By John Tabin
On Sunday, Belarusian stongman Alexander Lukashenko stole an election after a headfake toward reforming his dictatorship. After the sham election, opposition candidates were arrested and/or beaten. As Anne Applebaum explained the other day,
Lukashenko's "victory" also means that - after a long flirtation with the liberal West and the authoritarian East - the Belarusan dictator has made his choice. Last month, the foreign ministers of Germany and Poland (yes, I am married to the latter) went to Minsk with an offer: In exchange for free elections, the European Union offered a major aid package, more open borders, and the potential for a deeper economic and political relationship. Since then, however, Lukashenko has repaired his skittish relationship with the Kremlin and signed a oil deal with Moscow, ensuring that his country's old economic model remains at least partly intact. For much of the past decade, Belarus has imported cheap oil from Russia, exported more expensive oil and oil products elsewhere, and has thus kept its budget balanced and its politicians rich. Now the deal is less favorable, but it's still better than anything Belarus could get on the open market.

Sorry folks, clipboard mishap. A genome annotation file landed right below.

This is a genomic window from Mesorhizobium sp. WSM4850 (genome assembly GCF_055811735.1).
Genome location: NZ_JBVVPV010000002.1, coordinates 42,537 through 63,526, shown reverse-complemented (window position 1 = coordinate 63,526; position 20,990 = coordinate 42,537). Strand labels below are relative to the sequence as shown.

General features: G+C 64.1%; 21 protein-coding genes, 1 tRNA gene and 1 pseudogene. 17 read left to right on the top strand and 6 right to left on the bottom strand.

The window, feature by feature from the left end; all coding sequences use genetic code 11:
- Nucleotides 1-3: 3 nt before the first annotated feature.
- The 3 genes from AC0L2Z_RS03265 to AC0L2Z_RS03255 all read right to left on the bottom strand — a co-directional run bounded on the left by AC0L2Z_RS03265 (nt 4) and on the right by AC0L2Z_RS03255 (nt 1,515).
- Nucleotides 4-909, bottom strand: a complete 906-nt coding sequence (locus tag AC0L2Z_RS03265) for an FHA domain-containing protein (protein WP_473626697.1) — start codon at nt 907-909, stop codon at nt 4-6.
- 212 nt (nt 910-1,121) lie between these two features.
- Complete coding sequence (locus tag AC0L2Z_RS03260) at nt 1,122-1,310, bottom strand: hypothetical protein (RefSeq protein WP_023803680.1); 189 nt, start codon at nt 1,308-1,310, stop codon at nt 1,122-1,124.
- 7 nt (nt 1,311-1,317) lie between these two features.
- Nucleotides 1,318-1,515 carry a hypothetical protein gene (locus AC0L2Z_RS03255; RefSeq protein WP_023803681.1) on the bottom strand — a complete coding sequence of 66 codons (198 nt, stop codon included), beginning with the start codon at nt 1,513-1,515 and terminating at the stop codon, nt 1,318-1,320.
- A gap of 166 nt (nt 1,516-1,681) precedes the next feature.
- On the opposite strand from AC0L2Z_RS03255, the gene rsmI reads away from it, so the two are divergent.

And that, for the moment, is it... On the Monday morning after the police attack on the opposition, the Russian president, Dmitry Medvedev, declared that the elections were Belarus's "internal affair."
US State Department spokesman P.J. Crowley has called the developments in Belarus "tragic," adding that "Respect for the democratic process and human rights of its citizens is at the center of our relationship and our aspirations for Belarus." But Crowley didn't mention Russia's role in backing Lukashenko. President Obama spoke with President Medvedev on the phone today and apparently didn't mention Belarus at all, presumably because it would complicate the Obama administration's "reset" policy toward Russia. "The two leaders wished each other a Merry Christmas, and pledged to continue their close partnership in the New Year," says the White House press office's read-out of the conversation. Heartwarming.